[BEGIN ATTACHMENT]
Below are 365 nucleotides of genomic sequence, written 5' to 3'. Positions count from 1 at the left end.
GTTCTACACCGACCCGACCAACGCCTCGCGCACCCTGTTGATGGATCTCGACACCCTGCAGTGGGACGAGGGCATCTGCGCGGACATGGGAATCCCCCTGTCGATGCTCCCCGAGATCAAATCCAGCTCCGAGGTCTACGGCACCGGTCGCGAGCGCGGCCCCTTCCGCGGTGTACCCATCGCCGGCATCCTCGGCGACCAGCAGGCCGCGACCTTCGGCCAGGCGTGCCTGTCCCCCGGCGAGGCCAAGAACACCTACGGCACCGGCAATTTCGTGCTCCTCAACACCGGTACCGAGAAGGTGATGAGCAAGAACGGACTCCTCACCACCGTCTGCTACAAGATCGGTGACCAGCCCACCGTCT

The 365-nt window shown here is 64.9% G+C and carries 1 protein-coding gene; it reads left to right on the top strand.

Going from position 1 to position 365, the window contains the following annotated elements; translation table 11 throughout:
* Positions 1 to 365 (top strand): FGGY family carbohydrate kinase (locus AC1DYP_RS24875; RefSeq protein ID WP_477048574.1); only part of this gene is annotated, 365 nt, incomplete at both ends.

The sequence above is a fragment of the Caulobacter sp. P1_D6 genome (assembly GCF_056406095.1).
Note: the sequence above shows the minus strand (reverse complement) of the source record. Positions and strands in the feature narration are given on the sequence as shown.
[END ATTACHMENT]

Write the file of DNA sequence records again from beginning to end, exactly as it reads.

Below are 365 nucleotides of genomic sequence, written 5' to 3'. Positions count from 1 at the left end.
GTTCTACACCGACCCGACCAACGCCTCGCGCACCCTGTTGATGGATCTCGACACCCTGCAGTGGGACGAGGGCATCTGCGCGGACATGGGAATCCCCCTGTCGATGCTCCCCGAGATCAAATCCAGCTCCGAGGTCTACGGCACCGGTCGCGAGCGCGGCCCCTTCCGCGGTGTACCCATCGCCGGCATCCTCGGCGACCAGCAGGCCGCGACCTTCGGCCAGGCGTGCCTGTCCCCCGGCGAGGCCAAGAACACCTACGGCACCGGCAATTTCGTGCTCCTCAACACCGGTACCGAGAAGGTGATGAGCAAGAACGGACTCCTCACCACCGTCTGCTACAAGATCGGTGACCAGCCCACCGTCT

The 365-nt window shown here is 64.9% G+C and carries 1 protein-coding gene; it reads left to right on the top strand.

Going from position 1 to position 365, the window contains the following annotated elements; translation table 11 throughout:
* Positions 1 to 365 (top strand): FGGY family carbohydrate kinase (locus AC1DYP_RS24875; RefSeq protein ID WP_477048574.1); only part of this gene is annotated, 365 nt, incomplete at both ends.

The sequence above is a fragment of the Caulobacter sp. P1_D6 genome (assembly GCF_056406095.1).
Note: the sequence above shows the minus strand (reverse complement) of the source record. Positions and strands in the feature narration are given on the sequence as shown.